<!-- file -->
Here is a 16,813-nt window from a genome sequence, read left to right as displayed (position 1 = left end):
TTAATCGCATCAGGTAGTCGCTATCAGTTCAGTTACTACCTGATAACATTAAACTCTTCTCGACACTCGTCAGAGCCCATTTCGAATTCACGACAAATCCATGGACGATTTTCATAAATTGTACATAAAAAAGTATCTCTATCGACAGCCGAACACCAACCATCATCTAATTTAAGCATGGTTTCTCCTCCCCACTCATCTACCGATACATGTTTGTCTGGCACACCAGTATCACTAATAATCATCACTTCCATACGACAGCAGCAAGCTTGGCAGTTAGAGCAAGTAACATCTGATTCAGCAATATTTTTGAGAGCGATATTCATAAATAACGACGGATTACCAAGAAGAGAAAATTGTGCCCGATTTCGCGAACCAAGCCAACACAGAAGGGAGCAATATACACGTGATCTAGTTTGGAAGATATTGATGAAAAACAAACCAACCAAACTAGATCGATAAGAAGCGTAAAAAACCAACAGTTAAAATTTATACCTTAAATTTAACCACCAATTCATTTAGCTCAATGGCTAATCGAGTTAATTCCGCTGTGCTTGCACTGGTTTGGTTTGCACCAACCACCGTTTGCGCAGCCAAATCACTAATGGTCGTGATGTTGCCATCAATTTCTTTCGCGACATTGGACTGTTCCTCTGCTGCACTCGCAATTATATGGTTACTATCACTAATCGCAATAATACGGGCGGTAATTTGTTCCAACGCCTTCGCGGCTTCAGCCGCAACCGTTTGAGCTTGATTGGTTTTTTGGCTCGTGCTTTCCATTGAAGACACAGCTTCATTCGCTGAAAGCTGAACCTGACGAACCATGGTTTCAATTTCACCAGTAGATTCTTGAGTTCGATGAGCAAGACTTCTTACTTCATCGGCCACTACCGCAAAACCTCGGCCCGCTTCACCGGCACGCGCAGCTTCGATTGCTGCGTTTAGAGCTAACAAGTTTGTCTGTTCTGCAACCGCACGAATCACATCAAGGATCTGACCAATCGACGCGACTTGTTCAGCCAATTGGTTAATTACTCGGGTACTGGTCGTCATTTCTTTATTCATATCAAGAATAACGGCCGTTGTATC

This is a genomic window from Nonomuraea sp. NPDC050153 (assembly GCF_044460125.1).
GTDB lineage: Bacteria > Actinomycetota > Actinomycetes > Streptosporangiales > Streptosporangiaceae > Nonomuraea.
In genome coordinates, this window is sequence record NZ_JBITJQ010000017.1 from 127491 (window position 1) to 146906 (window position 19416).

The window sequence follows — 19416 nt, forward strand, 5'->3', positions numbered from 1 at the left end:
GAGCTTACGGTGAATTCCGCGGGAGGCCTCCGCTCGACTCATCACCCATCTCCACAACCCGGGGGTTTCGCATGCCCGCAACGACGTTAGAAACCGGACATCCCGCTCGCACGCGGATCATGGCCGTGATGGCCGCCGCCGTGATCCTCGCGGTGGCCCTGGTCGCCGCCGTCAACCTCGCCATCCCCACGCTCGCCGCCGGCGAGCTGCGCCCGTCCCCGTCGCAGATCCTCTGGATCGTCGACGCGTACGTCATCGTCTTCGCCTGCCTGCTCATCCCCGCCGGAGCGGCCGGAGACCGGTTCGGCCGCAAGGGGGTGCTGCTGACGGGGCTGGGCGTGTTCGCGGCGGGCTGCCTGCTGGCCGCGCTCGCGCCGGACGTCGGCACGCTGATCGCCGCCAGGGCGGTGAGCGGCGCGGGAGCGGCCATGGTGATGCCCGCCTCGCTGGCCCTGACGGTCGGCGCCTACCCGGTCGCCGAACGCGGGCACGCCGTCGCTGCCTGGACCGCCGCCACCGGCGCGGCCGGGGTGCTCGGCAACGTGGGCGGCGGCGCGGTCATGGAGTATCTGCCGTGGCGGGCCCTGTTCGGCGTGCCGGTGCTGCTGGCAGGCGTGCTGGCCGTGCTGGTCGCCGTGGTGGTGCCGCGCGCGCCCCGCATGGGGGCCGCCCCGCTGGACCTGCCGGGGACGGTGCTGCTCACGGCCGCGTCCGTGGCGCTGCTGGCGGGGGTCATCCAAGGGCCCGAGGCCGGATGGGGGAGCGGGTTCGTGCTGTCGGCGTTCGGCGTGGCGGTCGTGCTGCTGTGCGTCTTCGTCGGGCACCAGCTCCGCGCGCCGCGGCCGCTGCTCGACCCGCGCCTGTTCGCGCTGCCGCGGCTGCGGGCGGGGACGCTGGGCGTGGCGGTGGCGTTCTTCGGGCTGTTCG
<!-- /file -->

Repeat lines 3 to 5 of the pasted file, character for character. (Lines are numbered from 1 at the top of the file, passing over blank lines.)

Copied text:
This is a genomic window from Nonomuraea sp. NPDC050153 (assembly GCF_044460125.1).
GTDB lineage: Bacteria > Actinomycetota > Actinomycetes > Streptosporangiales > Streptosporangiaceae > Nonomuraea.
In genome coordinates, this window is sequence record NZ_JBITJQ010000017.1 from 127491 (window position 1) to 146906 (window position 19416).